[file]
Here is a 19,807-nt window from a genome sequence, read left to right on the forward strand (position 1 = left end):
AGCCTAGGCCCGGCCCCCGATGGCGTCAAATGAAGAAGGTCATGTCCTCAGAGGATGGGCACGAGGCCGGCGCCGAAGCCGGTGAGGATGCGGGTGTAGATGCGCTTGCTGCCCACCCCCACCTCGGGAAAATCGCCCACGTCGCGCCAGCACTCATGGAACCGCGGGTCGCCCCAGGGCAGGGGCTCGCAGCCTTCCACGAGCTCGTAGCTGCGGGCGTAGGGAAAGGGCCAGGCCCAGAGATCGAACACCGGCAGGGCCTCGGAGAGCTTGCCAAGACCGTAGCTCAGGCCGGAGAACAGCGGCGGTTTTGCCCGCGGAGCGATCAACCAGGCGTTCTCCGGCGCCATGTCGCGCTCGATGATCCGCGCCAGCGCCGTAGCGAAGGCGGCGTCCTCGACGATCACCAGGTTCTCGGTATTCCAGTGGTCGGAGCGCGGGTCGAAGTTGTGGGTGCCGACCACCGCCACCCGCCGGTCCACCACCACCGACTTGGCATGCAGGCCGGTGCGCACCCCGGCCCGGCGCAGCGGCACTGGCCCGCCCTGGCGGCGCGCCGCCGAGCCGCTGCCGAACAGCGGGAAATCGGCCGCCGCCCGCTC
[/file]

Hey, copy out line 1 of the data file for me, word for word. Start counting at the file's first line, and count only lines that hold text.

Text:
Here is a 19,807-nt window from a genome sequence, read left to right on the forward strand (position 1 = left end):